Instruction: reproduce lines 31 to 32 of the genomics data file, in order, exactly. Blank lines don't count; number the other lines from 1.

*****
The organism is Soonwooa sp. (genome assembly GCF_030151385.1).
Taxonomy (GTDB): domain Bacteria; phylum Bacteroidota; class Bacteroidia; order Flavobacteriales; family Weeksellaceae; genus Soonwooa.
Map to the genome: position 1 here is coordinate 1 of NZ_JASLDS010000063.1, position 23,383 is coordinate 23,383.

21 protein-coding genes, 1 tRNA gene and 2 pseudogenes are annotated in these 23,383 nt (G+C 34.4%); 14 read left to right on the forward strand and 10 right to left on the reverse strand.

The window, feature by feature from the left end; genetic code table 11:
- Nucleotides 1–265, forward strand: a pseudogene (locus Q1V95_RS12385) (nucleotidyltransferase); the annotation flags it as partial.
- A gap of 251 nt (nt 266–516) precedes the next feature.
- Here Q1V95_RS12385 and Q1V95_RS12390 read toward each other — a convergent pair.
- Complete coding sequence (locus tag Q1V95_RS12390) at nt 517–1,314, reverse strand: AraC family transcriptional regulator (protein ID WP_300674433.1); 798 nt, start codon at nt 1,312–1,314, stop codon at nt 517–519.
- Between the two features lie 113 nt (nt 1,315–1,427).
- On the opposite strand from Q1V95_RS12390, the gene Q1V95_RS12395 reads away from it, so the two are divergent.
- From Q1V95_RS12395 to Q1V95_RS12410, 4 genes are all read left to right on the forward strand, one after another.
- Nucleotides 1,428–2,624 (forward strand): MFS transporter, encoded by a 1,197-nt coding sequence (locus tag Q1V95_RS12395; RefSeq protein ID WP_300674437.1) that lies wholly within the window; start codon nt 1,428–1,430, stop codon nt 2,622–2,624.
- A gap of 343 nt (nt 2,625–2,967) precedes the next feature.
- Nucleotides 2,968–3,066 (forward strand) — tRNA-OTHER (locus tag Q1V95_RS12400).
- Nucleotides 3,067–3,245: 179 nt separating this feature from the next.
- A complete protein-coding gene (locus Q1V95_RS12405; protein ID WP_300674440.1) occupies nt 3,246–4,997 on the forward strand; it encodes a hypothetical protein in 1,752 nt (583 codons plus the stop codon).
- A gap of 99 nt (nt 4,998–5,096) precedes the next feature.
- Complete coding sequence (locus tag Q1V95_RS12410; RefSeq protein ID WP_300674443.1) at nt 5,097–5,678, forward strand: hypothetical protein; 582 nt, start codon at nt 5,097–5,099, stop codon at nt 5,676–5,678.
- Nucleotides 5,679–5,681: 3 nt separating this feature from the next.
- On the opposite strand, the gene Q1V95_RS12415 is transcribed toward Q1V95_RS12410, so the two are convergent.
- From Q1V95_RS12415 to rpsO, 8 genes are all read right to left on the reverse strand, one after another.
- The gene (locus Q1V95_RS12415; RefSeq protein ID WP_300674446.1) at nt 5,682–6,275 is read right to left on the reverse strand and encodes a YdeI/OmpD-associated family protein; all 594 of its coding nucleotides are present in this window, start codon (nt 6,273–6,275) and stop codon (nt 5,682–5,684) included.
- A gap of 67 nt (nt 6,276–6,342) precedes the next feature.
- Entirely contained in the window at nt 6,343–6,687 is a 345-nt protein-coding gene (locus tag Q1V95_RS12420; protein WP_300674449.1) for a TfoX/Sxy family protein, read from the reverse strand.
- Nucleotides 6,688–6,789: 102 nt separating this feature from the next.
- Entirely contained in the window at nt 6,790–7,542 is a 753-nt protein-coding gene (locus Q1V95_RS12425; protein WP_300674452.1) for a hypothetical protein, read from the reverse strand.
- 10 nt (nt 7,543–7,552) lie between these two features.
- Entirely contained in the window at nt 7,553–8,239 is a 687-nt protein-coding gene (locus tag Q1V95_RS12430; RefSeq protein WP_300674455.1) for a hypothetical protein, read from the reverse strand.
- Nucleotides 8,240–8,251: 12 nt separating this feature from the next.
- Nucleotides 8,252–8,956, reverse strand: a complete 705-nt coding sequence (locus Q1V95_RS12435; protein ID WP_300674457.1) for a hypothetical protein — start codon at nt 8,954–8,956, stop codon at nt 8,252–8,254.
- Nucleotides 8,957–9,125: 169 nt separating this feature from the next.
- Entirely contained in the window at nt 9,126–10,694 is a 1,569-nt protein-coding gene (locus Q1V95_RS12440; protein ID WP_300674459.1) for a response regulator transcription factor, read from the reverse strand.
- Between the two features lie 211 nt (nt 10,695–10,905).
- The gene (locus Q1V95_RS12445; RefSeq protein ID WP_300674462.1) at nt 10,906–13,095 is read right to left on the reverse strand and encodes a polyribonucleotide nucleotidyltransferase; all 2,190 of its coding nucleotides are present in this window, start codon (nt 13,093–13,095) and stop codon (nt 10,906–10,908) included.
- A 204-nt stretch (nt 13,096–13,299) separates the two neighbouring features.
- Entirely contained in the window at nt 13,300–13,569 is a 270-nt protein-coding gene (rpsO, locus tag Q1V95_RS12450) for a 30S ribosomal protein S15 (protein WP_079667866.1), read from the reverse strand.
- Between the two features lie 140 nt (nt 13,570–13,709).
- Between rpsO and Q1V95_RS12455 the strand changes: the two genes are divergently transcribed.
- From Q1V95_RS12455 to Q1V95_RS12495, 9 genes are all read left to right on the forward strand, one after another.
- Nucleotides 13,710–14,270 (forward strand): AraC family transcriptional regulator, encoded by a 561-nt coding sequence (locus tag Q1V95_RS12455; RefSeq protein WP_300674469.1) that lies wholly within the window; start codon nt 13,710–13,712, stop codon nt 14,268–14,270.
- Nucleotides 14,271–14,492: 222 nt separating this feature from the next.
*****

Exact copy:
- Nucleotides 8,252–8,956, reverse strand: a complete 705-nt coding sequence (locus Q1V95_RS12435; protein ID WP_300674457.1) for a hypothetical protein — start codon at nt 8,954–8,956, stop codon at nt 8,252–8,254.
- Nucleotides 8,957–9,125: 169 nt separating this feature from the next.